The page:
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Hole in the Ground
On the Rise
David Hoopes: Putting People First
Candice Davis: In the Driver’s Seat
Home Sweet Office
The State of Security
Don’t Stand on the Sidelines
Cutting Through the Haze
Industry Outlook: Higher Education
In the Hot Seat
Losing its Luster
Utah’s Control4 Goes Public
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HOWELL: Our USTAR researchers, a lot of their doctoral and post-doctoral students are not students from Utah or even students from the United States. There really is a good opportunity for this state to focus on STEM and to get some of these students, showing them that this is a pathway that they can be in and that there’s an opportunity there and there’s exciting things going on. So I don’t think that there’s an overemphasis in STEM. I think we need to show more students that this is an option for them and that they can do it.
KEY: Westminster is a liberal arts college, so I don’t think I have to talk about our position on humanities. But we have a brand-new science center and we’re enrolling many females into the sciences, which has been incredible. But some of the publicity and press in the higher ed arena about STEM is such that parents start to devalue the humanities and the liberal arts degrees and try to push students into those places.
Carol made a great comment about how you can have a balance and have a liberal arts core and have a science degree at the same time. But I do see some undervaluing of the humanities pieces, “the degrees to nowhere,” and what are you going to do at the end of the day. They are saying, “You are not employable unless you have one of these degrees now,” and it’s just not true.
MADSEN: I would go back and remind people that getting a job and being employable is an important thing. But there’s also so many other reasons for getting college degrees. If you are not going to work, some think there’s no reason to get a degree when, in reality, it helps you to be a better parent and citizen.
How can you as educators and business leaders ensure that our future workforce can compete both nationally and internationally?
GOETZ: We need to work more collaboratively and collectively. Resources are limited; often STEM-based degrees and programs are expensive, they are very capital intensive in some ways if you put the hands-on work into it. So we have to work together more effectively.
If you look at successful STEM initiatives in other states, they rally around their resources. They rally together to work more collaboratively. That’s really the secret to success. We have a lot of great things going on in this state, but often we do them in our silos. It goes back to bringing the silos down and saying, “What are you guys doing up there and how can we work together.”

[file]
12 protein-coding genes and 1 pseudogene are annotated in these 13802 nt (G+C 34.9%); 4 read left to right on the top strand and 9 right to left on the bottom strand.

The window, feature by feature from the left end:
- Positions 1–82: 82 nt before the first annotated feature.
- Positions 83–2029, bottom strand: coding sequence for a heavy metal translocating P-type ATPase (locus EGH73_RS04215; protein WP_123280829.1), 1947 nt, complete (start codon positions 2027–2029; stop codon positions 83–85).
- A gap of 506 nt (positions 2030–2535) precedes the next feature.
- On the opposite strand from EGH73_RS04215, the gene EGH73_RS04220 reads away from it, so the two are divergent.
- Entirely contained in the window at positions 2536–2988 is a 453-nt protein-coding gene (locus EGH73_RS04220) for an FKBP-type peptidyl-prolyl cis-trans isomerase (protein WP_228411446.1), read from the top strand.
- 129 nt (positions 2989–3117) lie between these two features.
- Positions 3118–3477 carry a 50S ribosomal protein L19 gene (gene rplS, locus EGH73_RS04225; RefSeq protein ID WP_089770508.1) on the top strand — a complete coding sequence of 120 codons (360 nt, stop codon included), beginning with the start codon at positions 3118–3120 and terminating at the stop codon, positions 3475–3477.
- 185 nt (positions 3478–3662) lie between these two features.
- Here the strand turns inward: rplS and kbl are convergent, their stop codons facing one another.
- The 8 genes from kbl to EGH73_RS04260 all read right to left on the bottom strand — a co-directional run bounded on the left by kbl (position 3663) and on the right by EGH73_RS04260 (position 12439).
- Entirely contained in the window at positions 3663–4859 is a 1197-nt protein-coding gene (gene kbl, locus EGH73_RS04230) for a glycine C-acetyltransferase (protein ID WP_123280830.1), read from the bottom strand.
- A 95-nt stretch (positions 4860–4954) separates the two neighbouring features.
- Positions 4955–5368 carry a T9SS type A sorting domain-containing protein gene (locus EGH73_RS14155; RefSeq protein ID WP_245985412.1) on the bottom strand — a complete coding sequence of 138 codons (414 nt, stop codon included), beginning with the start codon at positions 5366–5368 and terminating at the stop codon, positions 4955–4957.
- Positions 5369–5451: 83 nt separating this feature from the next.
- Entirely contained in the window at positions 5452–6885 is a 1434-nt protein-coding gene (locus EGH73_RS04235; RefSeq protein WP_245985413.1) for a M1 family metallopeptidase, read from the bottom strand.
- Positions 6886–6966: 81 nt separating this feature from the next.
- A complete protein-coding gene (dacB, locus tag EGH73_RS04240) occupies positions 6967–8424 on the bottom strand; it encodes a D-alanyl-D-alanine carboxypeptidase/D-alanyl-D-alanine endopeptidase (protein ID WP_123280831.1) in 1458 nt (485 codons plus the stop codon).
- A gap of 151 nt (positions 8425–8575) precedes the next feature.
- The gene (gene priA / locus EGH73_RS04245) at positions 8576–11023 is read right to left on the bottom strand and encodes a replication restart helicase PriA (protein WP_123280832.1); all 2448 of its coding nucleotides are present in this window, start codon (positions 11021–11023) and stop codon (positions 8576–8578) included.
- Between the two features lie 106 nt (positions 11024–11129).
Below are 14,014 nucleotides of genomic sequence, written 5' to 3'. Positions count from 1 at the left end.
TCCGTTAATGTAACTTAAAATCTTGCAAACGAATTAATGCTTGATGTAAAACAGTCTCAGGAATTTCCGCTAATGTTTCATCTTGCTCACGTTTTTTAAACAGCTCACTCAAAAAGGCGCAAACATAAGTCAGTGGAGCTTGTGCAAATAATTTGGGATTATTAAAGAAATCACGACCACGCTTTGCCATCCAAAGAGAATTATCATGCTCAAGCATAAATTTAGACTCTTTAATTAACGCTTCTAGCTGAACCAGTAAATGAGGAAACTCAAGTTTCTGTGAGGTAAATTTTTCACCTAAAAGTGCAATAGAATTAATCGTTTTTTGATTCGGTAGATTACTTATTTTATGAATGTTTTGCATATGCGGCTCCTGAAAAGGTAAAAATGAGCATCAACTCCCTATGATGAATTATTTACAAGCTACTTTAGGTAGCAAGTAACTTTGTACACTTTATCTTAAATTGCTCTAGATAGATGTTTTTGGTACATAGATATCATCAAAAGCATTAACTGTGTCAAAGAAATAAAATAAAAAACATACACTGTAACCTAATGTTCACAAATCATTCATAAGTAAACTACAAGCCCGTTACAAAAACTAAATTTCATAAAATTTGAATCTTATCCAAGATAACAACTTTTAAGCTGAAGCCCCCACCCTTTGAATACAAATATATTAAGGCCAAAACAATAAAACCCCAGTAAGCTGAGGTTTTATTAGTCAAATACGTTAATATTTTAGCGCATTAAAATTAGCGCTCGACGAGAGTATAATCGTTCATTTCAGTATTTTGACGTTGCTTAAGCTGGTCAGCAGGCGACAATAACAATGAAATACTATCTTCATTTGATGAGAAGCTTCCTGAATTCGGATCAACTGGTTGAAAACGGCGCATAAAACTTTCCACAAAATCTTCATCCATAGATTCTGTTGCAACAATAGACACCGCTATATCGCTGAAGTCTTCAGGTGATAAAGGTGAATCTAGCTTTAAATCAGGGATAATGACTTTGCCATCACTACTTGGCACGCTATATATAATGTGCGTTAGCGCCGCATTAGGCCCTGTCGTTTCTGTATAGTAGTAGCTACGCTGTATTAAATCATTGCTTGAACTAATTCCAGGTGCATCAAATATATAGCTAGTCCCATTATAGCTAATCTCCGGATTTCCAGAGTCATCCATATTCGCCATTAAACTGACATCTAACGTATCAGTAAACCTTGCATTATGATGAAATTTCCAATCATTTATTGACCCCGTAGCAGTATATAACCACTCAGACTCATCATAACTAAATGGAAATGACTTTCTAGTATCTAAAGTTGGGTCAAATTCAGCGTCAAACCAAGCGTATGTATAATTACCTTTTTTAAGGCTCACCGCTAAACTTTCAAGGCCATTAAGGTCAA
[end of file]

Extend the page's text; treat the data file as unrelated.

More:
HENRIE: Salt Lake Community College works to help our students think more globally rather than locally, because our community really is a global kind of community. We have the most diverse student population. We have several different languages spoken on our campus by our students. So we’re building that into the curriculum, looking at curriculum beyond the Western notion of curriculum, looking at how to globalize and internationalize the curriculum.
SCHARMAN: We are in a unique environment at BYU where about 70 percent of our students speak a second language. But that emphasis on valuing other cultures and trying to understand things from a different perspective, learning the language, learning how people from other parts of the world do things, and trying to get that understanding, trying to take the good from what other people have—it’s an important part of the educational experience of our students.
BAYLE: We work with a junior high school in South Salt Lake, and we had the principal at our board meeting last week and he was sharing with us that the kids in his junior high are from 90 different countries and they speak 36 different languages. Rather than looking at those kids as a drain on our society, we need to embrace them and work with them to integrate them into our culture, but also value what they bring to us as well.
GOETZ: I’d like to add to that and shift the perspective a little bit. It’s a value proposition when it comes to education, right? We have to put our business hats on, as educators, and ask ourselves how do we educate and communicate to the people who affect and impact the funding of education in our state?
We have a big challenge ahead of us to educate our legislators on the value of not only what we do in higher education, but in K-12. Often they don’t understand how research and innovation in our institutions impacts our economy. Go sit in an education committee meeting up there and then you will walk out and say, “Wow, we really need to do some work up on the Hill to educate our legislators on the return on the investment of what we do in our institutions.”